These pro se attacks on the gates of Rome by insignificant widows are always awe-inspiring. I have written no end of these cases and all have had positive outcomes insofar as the pro se litigants caught the VA doing something underhanded. If 75 year old widow women can do it, it ought to be a snap for us younger whippersnappers.
Hope Bennett, the mendicant here, hopes to overthrow this nonsense decision and get it reversed. The Court, under the beneficent tutelage of our newest Meg Bartley, remands because it is the only thing permissible. Otherwise, had the option been there, I’m virtually positive she would have. Hope makes a good case for most of this and I wish to point out two important things Vets should observe as a learning moment. By proving Mr. Bennett was one of those who fall from the sky (173rd Airborne) and busy sightseeing at Dak To that week, he is entitled to two wondrous things. He gets the presumption called “combat” and thus every word he uttered in life about this takes on the cachet of truth. Most importantly, for Mrs. Bennett’s pocketbook, it also grants him access to VA’s FAST letter 04-13 . This is vitally important as there is a paragraph that says:
• Occupational exposure to HCV may occur in the health care setting through accidental needle sticks. A veteran may have been exposed to HCV during the course of his or her duties as a military corpsman, a medical worker, or as a consequence of being a combat veteran.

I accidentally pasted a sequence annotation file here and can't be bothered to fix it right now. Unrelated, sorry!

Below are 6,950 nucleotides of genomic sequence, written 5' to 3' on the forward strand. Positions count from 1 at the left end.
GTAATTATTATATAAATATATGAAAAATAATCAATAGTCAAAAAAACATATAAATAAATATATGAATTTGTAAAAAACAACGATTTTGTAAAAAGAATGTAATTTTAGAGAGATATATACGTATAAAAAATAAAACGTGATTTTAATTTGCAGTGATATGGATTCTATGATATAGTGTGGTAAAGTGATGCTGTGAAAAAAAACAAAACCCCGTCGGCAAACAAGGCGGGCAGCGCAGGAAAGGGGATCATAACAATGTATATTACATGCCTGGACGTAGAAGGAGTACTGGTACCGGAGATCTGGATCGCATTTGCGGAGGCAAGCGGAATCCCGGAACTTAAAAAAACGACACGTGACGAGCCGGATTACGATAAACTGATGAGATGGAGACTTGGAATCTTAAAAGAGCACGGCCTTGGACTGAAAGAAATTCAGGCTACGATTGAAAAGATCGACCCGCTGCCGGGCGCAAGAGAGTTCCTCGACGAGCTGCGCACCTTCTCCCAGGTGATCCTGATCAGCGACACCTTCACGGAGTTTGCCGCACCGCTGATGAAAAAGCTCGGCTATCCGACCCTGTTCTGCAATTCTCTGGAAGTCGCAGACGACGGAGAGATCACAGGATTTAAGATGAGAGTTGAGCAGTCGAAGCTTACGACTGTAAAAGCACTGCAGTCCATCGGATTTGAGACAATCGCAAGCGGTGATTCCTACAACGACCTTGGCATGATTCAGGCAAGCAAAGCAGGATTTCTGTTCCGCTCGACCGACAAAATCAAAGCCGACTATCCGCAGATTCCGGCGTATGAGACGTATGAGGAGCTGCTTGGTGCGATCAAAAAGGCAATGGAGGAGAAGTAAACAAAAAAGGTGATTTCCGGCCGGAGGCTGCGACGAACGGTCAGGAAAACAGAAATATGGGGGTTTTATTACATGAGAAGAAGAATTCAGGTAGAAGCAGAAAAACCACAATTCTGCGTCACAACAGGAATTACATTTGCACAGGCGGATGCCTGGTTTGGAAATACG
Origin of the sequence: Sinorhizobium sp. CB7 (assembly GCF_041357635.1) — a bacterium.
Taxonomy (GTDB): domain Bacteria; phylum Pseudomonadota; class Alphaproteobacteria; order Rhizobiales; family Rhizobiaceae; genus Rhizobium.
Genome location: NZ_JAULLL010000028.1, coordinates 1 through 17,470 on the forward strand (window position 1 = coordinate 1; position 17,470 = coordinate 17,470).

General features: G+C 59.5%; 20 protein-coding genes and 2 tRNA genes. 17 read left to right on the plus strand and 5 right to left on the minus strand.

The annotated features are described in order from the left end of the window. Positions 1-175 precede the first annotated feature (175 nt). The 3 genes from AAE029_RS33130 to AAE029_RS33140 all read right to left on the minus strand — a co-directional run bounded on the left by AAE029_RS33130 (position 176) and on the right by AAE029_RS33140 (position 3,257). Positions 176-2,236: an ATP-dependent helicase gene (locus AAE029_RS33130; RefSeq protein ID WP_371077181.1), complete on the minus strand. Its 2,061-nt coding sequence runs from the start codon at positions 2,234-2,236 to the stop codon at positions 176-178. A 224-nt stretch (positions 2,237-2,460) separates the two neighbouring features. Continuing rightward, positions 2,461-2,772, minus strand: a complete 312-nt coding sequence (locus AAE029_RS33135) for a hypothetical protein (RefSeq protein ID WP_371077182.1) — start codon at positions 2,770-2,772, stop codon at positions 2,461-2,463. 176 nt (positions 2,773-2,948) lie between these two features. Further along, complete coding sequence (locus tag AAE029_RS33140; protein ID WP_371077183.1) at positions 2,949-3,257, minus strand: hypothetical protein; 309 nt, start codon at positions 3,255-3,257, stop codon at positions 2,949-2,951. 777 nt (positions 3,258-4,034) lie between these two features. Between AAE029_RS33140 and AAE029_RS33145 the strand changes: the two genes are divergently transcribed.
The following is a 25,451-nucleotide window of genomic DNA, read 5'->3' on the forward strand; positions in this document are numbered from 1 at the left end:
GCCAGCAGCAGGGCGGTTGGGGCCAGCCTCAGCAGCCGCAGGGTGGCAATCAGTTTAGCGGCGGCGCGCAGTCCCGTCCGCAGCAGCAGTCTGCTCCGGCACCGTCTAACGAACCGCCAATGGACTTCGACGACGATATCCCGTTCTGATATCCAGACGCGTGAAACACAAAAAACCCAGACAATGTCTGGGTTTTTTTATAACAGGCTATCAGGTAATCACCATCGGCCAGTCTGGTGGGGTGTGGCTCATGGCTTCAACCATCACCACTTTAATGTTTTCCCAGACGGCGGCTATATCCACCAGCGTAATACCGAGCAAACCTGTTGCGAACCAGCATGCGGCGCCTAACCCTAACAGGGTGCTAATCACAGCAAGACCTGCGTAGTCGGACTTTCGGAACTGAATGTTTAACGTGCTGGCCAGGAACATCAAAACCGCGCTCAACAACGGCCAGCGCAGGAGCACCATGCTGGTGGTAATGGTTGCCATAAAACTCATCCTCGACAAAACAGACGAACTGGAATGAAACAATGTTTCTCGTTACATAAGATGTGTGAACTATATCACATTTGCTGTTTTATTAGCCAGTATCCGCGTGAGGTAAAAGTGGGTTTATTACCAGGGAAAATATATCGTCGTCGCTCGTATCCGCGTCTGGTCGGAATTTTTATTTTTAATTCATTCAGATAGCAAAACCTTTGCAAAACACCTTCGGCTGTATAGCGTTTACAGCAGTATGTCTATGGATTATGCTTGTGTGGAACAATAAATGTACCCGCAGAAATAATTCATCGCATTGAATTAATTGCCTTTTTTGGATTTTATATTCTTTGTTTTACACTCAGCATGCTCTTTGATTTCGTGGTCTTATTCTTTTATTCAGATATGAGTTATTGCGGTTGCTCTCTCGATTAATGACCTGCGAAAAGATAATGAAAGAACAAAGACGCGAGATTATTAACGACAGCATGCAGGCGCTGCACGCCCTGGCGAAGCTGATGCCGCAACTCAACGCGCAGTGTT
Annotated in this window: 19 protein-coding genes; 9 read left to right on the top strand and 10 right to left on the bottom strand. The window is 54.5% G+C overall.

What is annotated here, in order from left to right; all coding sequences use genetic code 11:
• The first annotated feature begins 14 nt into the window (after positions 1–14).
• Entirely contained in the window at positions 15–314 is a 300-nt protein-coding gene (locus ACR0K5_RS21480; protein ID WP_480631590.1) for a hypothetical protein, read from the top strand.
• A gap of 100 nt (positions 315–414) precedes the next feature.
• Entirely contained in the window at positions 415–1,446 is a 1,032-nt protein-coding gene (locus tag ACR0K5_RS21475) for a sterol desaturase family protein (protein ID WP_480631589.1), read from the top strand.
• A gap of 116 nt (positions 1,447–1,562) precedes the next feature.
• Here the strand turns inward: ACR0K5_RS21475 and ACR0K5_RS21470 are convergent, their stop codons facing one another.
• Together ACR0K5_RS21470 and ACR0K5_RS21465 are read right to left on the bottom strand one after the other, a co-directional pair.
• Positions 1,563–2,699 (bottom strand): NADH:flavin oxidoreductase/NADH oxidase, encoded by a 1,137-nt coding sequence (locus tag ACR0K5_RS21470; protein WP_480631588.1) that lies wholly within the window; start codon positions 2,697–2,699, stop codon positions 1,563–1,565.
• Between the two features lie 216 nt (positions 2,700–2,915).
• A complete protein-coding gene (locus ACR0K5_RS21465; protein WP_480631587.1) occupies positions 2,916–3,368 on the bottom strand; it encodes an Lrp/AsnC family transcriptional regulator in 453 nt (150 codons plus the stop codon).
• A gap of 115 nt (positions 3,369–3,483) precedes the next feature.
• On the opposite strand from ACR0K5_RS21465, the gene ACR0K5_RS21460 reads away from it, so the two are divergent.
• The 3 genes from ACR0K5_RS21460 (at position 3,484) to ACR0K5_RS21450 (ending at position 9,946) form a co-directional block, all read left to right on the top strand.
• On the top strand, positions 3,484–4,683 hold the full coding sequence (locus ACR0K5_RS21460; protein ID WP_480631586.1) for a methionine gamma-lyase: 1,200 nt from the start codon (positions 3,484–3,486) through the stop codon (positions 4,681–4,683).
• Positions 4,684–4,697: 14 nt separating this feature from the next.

In the instant case, the Board found that various documents submitted after Mr. Bennett’s death established that he engaged in combat while in Vietnam. R. at 11 (“Of note, the Internet articles [regarding the 173rd Airborne Brigade’s involvement in the Battle of Dak To] and the Combat Operations After Action Report show that the Veteran’s unit participated in combat.”). However, contrary to the Secretary’s concession, the Board did not determine whether the Combat Operations After Action Report was constructively part of the record at the time of Mr. Bennett’s death or that he had attained status as a combat veteran for the purposes of Mrs. Bennett’s accrued benefits claims. Compare R. at 10 (finding only that the veteran’s service personnel records “are deemed to have been constructively in VA’s possession a the time of his death”, (stating that “even if the December 1967 Combat Operations After Action Report (showing that the Veteran’s brigade was likely involved in combat) is considered to have been constructively of record prior to the Veteran’s death,” it would not constitute the necessary evidence of nexus between his claimed conditions and service). The Board, as factfinder, was required to make those determinations before addressing the merits of the claims. See Washington v. Nicholson, 19 Vet.App. 362, 367-68 (2005). The Board’s failure to do so prejudiced Mrs. Bennett because, if the Board had found that the Combat Operations After Action Report was constructively of record at the time of her husband’s death, then Mr. Bennett’s status as a combat veteran would have been established and he would have been entitled to consideration of VA Fast Letter 04-13. Bennett v. Shinseki 2013
Please keep this in mind when filing. Your status as a combat Veteran weighs quite heavily on your claim. Obviously, other risks do so too, but this is an important one frequently overlooked by those who defend themselves. That Mrs. Bennett ran across it is very fortuitous but somehow I believe she doesn’t depend much on luck. To view this decision, go here and find decision # 12-1284. When it comes up click on the blue download in the upper left to view it normally.